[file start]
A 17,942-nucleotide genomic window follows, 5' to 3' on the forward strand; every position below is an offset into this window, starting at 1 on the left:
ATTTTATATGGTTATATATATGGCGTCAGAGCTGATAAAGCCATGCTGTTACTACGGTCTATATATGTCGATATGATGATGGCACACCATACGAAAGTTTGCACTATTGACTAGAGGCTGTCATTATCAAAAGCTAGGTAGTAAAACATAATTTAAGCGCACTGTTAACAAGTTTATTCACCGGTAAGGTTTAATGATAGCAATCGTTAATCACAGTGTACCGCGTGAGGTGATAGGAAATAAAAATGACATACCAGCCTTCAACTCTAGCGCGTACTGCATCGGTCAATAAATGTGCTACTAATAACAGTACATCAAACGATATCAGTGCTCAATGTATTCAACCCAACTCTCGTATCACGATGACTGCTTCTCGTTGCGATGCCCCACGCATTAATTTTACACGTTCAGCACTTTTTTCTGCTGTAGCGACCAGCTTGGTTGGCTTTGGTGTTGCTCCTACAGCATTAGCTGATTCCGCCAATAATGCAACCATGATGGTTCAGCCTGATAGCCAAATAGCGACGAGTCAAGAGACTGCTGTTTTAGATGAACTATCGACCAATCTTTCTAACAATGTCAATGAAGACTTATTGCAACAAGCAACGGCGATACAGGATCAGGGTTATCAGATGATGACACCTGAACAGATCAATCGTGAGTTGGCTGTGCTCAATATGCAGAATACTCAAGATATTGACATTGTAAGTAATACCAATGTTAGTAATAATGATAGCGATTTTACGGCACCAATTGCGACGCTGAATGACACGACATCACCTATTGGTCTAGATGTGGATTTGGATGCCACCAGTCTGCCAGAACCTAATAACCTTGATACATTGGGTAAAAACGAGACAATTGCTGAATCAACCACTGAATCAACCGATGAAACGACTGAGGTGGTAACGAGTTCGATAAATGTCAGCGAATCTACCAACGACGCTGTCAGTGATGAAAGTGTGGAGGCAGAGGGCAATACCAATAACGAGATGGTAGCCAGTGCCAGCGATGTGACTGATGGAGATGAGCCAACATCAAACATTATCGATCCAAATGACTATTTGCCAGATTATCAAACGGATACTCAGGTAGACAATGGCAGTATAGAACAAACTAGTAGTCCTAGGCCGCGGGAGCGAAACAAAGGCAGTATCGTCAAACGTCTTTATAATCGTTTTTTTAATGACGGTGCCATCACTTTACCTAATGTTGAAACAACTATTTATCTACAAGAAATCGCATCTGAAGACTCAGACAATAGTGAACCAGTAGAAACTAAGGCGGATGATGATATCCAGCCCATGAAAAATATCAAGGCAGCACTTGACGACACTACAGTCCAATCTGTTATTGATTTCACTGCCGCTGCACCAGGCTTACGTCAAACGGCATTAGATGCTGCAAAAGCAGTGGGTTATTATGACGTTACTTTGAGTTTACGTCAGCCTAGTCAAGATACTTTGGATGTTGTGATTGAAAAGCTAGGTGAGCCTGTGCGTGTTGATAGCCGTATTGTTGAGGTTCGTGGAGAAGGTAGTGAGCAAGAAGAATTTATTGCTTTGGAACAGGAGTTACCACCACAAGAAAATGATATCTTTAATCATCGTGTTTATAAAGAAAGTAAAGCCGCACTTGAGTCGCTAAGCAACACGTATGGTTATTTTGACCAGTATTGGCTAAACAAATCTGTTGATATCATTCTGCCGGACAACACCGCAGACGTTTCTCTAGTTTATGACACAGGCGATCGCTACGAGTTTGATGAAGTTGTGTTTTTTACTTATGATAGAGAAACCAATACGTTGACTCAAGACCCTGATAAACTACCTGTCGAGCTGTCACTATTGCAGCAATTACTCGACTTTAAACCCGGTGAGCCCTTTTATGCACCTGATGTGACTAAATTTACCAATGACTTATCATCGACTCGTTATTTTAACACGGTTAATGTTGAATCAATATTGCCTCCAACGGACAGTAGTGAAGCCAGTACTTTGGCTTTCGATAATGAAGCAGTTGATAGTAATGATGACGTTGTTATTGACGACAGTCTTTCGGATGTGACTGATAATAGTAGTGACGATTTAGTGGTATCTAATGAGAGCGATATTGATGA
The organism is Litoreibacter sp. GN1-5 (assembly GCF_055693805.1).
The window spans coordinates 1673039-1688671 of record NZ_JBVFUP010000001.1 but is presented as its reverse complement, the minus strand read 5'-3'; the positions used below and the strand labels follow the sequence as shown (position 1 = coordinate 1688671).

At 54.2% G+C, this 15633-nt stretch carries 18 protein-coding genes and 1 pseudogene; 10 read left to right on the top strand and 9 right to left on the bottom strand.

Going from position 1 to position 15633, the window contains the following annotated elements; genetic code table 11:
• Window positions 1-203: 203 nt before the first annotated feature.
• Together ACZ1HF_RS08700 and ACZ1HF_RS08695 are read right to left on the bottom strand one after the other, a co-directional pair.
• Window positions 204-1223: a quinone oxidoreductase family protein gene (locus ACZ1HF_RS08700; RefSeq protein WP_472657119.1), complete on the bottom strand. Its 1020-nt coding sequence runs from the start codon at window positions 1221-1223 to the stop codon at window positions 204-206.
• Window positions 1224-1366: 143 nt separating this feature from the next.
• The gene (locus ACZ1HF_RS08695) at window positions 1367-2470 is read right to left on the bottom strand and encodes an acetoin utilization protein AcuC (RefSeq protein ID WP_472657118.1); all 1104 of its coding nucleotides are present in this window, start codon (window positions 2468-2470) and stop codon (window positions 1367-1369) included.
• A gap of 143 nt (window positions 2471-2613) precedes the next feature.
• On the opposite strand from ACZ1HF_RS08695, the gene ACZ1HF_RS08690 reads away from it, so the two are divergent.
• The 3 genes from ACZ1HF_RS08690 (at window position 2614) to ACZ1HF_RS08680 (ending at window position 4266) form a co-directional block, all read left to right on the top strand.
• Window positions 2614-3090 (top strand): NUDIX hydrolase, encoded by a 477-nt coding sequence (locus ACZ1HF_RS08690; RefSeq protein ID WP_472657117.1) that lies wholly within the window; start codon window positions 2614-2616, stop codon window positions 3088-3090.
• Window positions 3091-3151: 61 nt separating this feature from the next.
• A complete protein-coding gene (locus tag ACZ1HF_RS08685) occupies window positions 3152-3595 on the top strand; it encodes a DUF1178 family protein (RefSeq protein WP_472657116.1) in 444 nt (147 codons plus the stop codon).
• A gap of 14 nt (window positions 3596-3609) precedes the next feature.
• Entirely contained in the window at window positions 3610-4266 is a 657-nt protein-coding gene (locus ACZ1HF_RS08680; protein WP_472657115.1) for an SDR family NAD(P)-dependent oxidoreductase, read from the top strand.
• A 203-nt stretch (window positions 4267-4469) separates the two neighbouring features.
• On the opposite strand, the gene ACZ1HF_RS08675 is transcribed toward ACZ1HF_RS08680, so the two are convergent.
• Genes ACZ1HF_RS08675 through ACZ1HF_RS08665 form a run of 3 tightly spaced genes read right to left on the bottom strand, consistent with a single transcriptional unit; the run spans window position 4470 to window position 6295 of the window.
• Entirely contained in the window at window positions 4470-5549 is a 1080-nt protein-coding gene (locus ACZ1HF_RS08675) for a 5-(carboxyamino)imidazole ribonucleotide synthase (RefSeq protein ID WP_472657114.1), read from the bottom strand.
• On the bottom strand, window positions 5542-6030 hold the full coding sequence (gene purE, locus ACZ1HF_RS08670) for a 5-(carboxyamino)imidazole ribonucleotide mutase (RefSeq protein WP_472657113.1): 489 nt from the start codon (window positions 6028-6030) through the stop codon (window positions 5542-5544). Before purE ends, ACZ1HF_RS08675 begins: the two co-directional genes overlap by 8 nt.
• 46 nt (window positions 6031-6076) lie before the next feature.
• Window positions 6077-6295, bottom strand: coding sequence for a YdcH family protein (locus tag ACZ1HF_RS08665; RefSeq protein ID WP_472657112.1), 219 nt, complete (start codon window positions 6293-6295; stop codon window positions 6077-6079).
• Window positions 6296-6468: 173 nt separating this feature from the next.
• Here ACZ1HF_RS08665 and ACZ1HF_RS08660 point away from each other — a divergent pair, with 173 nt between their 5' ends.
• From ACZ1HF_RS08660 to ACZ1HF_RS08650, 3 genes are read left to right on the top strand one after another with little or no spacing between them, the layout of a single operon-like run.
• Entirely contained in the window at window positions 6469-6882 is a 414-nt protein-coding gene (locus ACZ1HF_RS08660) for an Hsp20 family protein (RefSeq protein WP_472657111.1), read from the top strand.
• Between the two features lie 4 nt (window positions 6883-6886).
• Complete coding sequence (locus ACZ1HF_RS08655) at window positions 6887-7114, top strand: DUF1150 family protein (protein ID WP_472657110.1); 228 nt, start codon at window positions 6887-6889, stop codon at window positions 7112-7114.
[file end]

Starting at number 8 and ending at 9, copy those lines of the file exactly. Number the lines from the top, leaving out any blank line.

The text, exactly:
• Together ACZ1HF_RS08700 and ACZ1HF_RS08695 are read right to left on the bottom strand one after the other, a co-directional pair.
• Window positions 204-1223: a quinone oxidoreductase family protein gene (locus ACZ1HF_RS08700; RefSeq protein WP_472657119.1), complete on the bottom strand. Its 1020-nt coding sequence runs from the start codon at window positions 1221-1223 to the stop codon at window positions 204-206.